3. People are desperate for PHEV/BEV SUVs. In the US, SUVs, CUVs, minivans and pickup trucks now comprise about two-thirds of vehicle sales. The Mitsubishi Outlander PHEV has been a strong seller in Europe and just arrived in the US a few months ago – as has the Kia Niro PHEV. I expect to see the share of sales for these and other models increase at a strong rate in the coming 12-24 months as more electric SUVs hit the market.
4. Cost/Lease deals matter. While the Fiat 500e has a fairly short range of only 84 miles, it has sold relatively well in California because you can often get a lease for under $200 a month, and sometimes much less. With additional incentives from utilities, state rebates and clean vehicle HOV lane privileges – vehicles like the 500e are no-brainer options for many consumers with short commutes and/or to use as a second car.
5. Range or distinction matters – and price differential. The Kia Soul BEV (110 miles of range) and VW eGolf (125 miles of range, up from 83 previously) suffer from relatively low EV range and lack real distinctive differentiation or “green signaling” benefits. The other significant factor is that both the eGolf and Soul EV are priced at least $10,000 above their ICE counterparts – a cost differential that is not justifiable on an ROI basis – but only on the basis of telling your neighbors that you care about the planet.
Takeaway for Automakers
The key lesson from this analysis is not surprising – for the next 5-7 years automakers must focus on marketing EVs primarily to early-adopter demographics. Because there is still a fairly significant price premium on EVs versus similar ICE models, shorter range and limited charging infrastructure in some markets – it is too early to worry about trying to convince mass consumers to make the leap to an EV.
That time will come beginning likely around the 2024-2025 time frame when EVs should be cost competitive and have an average range of 300+ miles.
In the meantime, automakers should stay focused on 3 core areas:
1. Luxury buyers: Upper income buyers are core members of the “conspicuous conservation” club, meaning they want to show their neighbors that they are both green and can afford to drive a luxury car – hence the 20%+ EV share of new vehicle purchases in several Silicon Valley cities. For at least the next 7-10 years, this will remain the highest adopting customer segment and hence should continue to be the core focus of automakers.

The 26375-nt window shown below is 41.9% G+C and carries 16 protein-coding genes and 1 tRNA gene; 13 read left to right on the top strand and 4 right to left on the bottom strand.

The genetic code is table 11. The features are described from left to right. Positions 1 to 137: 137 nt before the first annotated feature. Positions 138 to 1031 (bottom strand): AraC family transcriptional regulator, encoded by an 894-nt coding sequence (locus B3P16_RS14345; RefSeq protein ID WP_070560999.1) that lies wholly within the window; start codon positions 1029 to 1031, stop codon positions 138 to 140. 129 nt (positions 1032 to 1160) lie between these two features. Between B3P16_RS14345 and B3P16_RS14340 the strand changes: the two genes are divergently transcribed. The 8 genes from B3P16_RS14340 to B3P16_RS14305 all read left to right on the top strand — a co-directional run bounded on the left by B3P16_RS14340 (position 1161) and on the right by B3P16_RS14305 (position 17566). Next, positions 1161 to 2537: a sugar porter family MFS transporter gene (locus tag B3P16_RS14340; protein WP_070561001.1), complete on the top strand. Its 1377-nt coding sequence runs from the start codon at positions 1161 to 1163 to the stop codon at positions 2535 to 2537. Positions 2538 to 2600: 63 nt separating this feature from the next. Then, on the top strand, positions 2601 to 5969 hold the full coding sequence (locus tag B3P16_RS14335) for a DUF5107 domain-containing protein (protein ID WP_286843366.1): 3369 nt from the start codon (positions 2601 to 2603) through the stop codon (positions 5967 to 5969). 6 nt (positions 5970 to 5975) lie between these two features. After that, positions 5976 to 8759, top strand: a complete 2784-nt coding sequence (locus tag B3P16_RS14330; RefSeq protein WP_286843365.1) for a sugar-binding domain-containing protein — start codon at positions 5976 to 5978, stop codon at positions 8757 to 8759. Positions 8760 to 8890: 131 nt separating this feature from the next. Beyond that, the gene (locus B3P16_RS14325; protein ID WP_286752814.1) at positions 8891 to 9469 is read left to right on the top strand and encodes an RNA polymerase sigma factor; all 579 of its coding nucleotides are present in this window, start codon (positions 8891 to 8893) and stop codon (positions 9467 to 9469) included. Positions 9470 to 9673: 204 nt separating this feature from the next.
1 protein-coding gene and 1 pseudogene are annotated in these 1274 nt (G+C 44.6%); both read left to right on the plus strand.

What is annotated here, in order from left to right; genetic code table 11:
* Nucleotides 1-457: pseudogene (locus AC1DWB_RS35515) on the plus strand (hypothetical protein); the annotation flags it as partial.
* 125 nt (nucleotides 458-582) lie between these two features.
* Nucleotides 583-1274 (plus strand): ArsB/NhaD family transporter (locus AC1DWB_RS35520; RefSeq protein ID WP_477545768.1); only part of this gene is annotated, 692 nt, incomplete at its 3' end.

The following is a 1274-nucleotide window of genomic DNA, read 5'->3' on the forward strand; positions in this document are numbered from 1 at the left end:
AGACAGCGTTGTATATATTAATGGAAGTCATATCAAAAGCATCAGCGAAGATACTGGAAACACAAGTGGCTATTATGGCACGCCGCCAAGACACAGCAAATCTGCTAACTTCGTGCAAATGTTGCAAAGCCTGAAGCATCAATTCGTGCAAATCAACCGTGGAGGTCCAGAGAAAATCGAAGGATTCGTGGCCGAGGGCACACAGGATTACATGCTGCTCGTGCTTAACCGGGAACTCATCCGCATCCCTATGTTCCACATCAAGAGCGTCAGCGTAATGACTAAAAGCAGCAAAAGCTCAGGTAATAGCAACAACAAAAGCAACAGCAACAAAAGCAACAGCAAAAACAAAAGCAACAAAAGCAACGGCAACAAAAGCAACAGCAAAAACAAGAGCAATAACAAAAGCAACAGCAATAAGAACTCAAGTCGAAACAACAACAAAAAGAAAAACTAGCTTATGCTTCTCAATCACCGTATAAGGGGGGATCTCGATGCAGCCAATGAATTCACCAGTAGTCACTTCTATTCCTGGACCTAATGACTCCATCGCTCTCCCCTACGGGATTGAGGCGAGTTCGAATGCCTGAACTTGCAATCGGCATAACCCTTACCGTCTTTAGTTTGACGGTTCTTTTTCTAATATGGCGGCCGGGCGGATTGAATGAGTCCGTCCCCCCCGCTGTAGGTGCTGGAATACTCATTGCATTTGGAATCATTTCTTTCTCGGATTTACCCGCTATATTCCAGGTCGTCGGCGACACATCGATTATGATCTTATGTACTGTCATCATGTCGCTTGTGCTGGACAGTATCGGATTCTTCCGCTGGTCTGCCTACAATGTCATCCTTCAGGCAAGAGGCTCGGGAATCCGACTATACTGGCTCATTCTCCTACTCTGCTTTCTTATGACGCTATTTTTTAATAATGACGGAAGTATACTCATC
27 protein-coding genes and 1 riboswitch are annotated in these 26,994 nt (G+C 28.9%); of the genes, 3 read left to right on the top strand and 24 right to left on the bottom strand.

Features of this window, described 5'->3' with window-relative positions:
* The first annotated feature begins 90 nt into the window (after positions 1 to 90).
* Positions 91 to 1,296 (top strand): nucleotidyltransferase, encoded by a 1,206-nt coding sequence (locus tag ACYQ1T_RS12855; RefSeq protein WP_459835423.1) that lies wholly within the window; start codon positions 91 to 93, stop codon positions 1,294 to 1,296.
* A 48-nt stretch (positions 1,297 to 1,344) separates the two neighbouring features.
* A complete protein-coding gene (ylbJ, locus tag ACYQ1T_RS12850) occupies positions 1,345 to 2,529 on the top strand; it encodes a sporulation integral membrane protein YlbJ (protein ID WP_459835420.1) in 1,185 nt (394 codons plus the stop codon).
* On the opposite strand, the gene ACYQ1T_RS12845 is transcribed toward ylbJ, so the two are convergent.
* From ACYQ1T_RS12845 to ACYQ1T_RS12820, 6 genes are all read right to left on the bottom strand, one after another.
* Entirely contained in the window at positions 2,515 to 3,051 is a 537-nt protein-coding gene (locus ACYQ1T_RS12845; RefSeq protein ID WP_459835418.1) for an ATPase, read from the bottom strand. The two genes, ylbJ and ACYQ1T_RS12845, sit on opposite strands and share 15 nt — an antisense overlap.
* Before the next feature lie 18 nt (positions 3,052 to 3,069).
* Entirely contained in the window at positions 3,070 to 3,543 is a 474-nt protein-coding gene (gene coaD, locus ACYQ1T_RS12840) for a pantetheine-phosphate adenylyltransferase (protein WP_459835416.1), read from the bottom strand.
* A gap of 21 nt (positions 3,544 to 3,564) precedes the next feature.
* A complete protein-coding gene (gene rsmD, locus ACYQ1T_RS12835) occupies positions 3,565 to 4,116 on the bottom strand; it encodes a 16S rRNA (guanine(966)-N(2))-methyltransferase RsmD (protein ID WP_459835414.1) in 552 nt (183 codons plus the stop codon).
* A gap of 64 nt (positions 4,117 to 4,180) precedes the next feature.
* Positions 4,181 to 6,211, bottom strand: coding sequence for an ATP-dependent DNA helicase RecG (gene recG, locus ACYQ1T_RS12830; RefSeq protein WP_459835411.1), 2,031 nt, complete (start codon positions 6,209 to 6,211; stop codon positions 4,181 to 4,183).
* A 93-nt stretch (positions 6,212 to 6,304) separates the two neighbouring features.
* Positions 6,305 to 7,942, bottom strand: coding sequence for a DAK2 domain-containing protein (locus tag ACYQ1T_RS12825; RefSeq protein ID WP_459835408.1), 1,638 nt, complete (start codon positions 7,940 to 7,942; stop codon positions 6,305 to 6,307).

2. Green buyers: While many EV advocates love to tout that EVs have lower maintenance costs and are more fun to drive because of their torque and acceleration, these traits are somewhat irrelevant if you can’t afford the car to begin with. But as the Prius Prime PHEV sales percentage shows, converting an already green-minded consumer to take the leap to a plug-in vehicle is a logical option for these consumers.
From a US geographic perspective, this means that automakers should continue to focus on selling more affordable EVs (e.g., Nissan LEAF, Prius Prime) in the coastal, more liberal and environmentally conscious green states.
3. SUVs/Crossovers: With the consumer shift to buying SUVs and crossovers, focusing on this segment for EVs is obvious – and yet there remains very few electric SUVs available today. Upcoming models including the Jaguar ePace BEV, Lincoln Aviator PHEV and Audi eTron Quattro among others, should all sell well and be a core focus of EV sales efforts among OEMs. These luxury SUVs/crossovers help fill the current void in the marketplace but also are a perfect match for luxury and green-inclined early adopters.